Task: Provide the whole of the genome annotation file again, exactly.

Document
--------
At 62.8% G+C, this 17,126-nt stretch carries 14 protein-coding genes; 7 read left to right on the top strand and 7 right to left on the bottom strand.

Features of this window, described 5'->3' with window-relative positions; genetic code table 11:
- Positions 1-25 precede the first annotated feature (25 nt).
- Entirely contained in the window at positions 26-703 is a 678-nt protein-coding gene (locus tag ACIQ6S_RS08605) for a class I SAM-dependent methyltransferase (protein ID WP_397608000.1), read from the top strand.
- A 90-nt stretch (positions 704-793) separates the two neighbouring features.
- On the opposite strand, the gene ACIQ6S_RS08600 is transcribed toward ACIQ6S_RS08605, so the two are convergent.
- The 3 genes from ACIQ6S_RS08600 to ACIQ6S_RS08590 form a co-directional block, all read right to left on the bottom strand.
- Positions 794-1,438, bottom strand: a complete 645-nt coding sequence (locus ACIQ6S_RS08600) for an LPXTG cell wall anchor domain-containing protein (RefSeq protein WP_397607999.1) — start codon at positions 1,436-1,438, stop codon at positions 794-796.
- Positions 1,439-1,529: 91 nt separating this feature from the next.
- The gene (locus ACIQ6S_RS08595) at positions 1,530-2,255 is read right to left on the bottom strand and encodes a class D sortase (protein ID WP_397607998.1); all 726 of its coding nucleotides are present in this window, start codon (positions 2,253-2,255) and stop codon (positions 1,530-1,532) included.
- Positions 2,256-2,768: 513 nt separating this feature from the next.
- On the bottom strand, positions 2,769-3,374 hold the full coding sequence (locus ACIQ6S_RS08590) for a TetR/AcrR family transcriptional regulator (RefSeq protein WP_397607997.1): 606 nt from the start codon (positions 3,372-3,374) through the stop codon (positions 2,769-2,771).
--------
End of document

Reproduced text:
At 62.8% G+C, this 17,126-nt stretch carries 14 protein-coding genes; 7 read left to right on the top strand and 7 right to left on the bottom strand.

Features of this window, described 5'->3' with window-relative positions; genetic code table 11:
- Positions 1-25 precede the first annotated feature (25 nt).
- Entirely contained in the window at positions 26-703 is a 678-nt protein-coding gene (locus tag ACIQ6S_RS08605) for a class I SAM-dependent methyltransferase (protein ID WP_397608000.1), read from the top strand.
- A 90-nt stretch (positions 704-793) separates the two neighbouring features.
- On the opposite strand, the gene ACIQ6S_RS08600 is transcribed toward ACIQ6S_RS08605, so the two are convergent.
- The 3 genes from ACIQ6S_RS08600 to ACIQ6S_RS08590 form a co-directional block, all read right to left on the bottom strand.
- Positions 794-1,438, bottom strand: a complete 645-nt coding sequence (locus ACIQ6S_RS08600) for an LPXTG cell wall anchor domain-containing protein (RefSeq protein WP_397607999.1) — start codon at positions 1,436-1,438, stop codon at positions 794-796.
- Positions 1,439-1,529: 91 nt separating this feature from the next.
- The gene (locus ACIQ6S_RS08595) at positions 1,530-2,255 is read right to left on the bottom strand and encodes a class D sortase (protein ID WP_397607998.1); all 726 of its coding nucleotides are present in this window, start codon (positions 2,253-2,255) and stop codon (positions 1,530-1,532) included.
- Positions 2,256-2,768: 513 nt separating this feature from the next.
- On the bottom strand, positions 2,769-3,374 hold the full coding sequence (locus ACIQ6S_RS08590) for a TetR/AcrR family transcriptional regulator (RefSeq protein WP_397607997.1): 606 nt from the start codon (positions 3,372-3,374) through the stop codon (positions 2,769-2,771).